Historical Cemeteries in San FranciscoBefore Colma became known as "the City of the Silent" (due to the required relocation of most of San Francisco's cemeteries), people were buried within the city limits. One of the best monuments to those individuals who lived through times like the city's lawless Gold Rush period and the Victorian era are the cemeteries from these bygone days. Here are some final resting places and remnants of these cemeteries around the city that memorialize the first people to call San Francisco home.
Mission Dolores Cemetery
The oldest cemetery in the city is located behind the Mission Dolores and holds the remains of the city's founders, criminals and many Ohlone natives. Officially called the San Francisco de Asis cemetery, it used to expand all the way to what is currently Church and 16th Street, but has since been reduced to a small plot of land behind the Mission. Check here for visitor hours.
San Francisco's Pet Cemetery
This small cemetery has unknown origins, but what is clear is that it dates back to at least the 1950's when military families lived in the Presidio. Tiny gravestones display pet owner's affections for their dogs, cats, birds, hamsters, lizards and goldfish throughout the small enclosed area.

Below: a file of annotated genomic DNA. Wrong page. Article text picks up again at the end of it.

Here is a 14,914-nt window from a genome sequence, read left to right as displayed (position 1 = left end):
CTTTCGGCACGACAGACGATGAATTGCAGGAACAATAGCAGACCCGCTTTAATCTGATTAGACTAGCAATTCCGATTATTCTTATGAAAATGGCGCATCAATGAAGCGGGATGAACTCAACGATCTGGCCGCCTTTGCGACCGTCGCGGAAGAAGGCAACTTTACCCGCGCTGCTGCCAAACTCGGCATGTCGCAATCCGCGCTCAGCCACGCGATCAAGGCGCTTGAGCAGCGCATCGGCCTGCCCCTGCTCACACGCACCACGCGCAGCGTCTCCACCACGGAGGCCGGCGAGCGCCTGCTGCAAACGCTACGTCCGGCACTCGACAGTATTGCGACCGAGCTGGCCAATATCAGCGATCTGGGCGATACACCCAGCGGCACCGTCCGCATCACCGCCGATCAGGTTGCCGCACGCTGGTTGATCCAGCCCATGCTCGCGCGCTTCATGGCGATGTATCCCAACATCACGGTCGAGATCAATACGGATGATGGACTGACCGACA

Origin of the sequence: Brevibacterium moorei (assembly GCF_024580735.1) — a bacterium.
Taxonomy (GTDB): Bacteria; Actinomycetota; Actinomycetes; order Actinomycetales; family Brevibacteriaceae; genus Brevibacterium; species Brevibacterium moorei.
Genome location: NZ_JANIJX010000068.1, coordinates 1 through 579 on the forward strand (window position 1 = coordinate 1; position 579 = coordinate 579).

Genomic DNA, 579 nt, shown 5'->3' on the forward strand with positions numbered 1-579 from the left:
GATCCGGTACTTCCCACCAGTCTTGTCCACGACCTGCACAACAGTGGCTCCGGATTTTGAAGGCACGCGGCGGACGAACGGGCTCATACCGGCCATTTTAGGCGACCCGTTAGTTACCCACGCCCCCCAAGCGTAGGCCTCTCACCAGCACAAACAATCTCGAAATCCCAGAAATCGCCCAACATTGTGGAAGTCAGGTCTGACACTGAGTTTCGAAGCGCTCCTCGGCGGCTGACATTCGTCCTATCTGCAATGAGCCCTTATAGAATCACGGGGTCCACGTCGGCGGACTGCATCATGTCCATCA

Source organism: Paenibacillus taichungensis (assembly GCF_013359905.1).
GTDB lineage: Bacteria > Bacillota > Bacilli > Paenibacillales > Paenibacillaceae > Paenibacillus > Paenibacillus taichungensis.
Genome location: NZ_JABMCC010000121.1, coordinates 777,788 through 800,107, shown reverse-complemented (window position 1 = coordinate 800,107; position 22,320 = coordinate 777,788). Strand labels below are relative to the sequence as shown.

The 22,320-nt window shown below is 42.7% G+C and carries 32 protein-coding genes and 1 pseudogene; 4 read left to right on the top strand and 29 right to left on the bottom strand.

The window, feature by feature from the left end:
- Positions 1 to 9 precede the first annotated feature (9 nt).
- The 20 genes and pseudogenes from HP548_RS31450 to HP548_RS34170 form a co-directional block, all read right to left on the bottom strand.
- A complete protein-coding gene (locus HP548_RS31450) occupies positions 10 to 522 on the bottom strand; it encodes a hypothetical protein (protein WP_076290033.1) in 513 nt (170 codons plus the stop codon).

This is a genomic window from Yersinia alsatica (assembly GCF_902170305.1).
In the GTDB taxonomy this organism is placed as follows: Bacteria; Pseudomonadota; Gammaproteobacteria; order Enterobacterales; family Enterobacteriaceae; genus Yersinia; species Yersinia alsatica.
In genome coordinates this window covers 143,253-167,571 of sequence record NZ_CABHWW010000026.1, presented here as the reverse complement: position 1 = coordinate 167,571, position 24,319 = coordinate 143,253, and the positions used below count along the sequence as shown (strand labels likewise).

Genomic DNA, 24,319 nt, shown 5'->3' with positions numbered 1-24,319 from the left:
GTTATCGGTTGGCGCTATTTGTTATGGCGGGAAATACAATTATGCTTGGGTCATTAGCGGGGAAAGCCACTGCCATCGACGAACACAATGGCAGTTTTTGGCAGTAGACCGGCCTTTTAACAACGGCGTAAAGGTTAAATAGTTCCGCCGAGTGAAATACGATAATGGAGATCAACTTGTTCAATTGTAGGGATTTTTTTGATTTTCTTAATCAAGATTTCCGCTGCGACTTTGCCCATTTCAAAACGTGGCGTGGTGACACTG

San Francisco Columbarium
Hidden on a cul de sac in an Inner Richmond residential neighborhood, this Victorian-era final resting place is a stunning memorial to those who have been lucky enough to be buried there. It was built in 1897 by Bernard J.S. Cahill, and mimics the Neo-Classical architectural style that was popular during that time period. It was originally built as part of the no longer existing Odd Fellows Cemetery.
Remnants of Old Tombstones Throughout the City
In Buena Vista Park, one of the city's oldest parks, make sure to look down on the foot paths to see pieces of the city's earliest tombstones. Likewise, in Aquatic Park, old tombstones were uses to line paths, and to make the Wave Organ near the St. Francis Yacht Club.
San Francisco National Cemetery
With stunning, sweeping views of the Golden Gate Bridge and the San Francisco Bay, this cemetery was the first national cemetery on the West Coast. Many soldiers who died locally and overseas in China, the Philippines and countries within the Pacific Theater are buried here. It is now closed to new internments, with some exceptions. Open daily from 6 a.m. to 6 p.m.
Julia is a freelance writer and native San Franciscan, born and raised. She is the founder of Small World This Is, and has written for Matador, Roads and Kingdoms, and USA Today.